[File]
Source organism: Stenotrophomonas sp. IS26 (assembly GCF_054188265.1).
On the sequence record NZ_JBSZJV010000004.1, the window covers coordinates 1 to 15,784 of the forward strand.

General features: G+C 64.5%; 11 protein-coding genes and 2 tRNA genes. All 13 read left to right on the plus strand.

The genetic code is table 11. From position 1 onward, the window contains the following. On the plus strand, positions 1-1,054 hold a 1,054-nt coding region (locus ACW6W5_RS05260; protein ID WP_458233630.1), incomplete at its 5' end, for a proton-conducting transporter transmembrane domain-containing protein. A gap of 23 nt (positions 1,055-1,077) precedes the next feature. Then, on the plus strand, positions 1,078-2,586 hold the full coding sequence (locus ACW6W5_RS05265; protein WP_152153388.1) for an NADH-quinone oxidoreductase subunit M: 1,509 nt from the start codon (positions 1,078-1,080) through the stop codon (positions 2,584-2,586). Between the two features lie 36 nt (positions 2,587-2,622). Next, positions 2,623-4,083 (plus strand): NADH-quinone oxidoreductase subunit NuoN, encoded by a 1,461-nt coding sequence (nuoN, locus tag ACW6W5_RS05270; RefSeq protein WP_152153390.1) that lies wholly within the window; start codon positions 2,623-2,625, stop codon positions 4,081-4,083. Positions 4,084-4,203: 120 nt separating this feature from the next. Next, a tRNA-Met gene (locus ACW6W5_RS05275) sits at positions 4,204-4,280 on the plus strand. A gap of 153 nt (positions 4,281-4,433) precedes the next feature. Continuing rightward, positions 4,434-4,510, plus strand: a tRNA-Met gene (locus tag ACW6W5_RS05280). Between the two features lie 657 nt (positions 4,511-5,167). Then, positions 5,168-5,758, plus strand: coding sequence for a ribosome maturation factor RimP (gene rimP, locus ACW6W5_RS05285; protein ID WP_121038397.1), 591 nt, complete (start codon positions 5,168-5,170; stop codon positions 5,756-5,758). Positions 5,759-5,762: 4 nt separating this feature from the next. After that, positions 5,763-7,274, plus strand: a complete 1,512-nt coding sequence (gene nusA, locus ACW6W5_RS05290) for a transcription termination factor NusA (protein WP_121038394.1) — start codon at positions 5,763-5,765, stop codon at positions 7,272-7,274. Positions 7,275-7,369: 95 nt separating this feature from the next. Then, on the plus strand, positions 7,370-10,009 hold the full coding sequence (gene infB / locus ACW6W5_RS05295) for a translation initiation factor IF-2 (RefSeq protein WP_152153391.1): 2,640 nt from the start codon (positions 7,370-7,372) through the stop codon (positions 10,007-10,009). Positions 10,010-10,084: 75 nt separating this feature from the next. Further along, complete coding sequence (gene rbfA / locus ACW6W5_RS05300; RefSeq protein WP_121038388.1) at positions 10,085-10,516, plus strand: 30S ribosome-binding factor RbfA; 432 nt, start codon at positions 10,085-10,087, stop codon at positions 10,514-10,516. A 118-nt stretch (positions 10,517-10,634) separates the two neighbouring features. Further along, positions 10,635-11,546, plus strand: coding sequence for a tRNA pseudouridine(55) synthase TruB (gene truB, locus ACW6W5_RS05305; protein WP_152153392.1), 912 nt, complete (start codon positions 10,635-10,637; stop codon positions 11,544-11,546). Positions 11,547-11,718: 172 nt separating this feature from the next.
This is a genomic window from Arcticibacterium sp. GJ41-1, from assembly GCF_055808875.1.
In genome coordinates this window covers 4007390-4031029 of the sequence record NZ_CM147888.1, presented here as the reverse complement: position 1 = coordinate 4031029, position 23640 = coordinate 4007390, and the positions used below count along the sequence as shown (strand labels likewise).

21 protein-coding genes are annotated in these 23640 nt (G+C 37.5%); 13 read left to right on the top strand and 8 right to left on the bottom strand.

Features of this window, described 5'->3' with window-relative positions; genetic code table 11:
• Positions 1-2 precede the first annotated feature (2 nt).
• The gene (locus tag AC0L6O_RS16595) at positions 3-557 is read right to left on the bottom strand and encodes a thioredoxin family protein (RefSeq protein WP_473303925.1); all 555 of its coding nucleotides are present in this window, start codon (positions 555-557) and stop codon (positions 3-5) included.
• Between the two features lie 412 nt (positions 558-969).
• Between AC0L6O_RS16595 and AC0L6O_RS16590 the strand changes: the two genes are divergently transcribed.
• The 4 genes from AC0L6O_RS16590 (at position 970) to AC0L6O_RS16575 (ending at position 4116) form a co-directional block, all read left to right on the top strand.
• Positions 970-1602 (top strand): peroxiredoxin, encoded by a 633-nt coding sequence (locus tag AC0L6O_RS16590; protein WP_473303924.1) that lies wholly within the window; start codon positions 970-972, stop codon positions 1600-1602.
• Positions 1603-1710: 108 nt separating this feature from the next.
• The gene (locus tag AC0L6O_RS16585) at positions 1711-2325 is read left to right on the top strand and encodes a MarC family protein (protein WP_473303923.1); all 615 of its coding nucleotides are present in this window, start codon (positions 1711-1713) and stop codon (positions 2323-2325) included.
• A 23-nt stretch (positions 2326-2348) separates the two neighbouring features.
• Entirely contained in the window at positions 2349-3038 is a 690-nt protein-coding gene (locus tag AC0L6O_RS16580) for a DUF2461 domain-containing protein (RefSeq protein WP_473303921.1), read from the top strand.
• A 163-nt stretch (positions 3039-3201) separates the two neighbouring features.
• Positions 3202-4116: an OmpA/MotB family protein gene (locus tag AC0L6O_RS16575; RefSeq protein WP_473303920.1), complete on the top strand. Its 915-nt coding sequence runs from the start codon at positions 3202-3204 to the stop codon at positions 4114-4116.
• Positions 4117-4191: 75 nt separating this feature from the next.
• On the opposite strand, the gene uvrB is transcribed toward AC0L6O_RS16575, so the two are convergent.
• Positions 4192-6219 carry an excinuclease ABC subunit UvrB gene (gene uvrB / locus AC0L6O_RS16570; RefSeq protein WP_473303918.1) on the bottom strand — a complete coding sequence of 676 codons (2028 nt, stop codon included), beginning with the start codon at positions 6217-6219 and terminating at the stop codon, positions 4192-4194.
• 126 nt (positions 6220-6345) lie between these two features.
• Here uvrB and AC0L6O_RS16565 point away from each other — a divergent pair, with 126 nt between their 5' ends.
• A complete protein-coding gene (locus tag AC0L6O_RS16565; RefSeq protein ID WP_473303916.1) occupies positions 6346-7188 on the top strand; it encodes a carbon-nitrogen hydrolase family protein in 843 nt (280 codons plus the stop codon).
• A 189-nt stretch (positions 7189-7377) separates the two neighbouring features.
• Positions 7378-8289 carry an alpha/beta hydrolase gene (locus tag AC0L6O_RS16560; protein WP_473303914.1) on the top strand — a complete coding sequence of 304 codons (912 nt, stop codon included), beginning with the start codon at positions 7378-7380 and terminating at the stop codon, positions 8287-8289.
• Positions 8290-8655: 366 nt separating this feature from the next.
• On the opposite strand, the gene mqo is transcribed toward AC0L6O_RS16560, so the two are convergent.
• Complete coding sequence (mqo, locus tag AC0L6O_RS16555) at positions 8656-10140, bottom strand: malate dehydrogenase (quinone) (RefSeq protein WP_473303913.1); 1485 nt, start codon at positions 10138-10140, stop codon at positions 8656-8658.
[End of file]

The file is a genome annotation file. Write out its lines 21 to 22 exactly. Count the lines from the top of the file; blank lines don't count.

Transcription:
• Positions 4117-4191: 75 nt separating this feature from the next.
• On the opposite strand, the gene uvrB is transcribed toward AC0L6O_RS16575, so the two are convergent.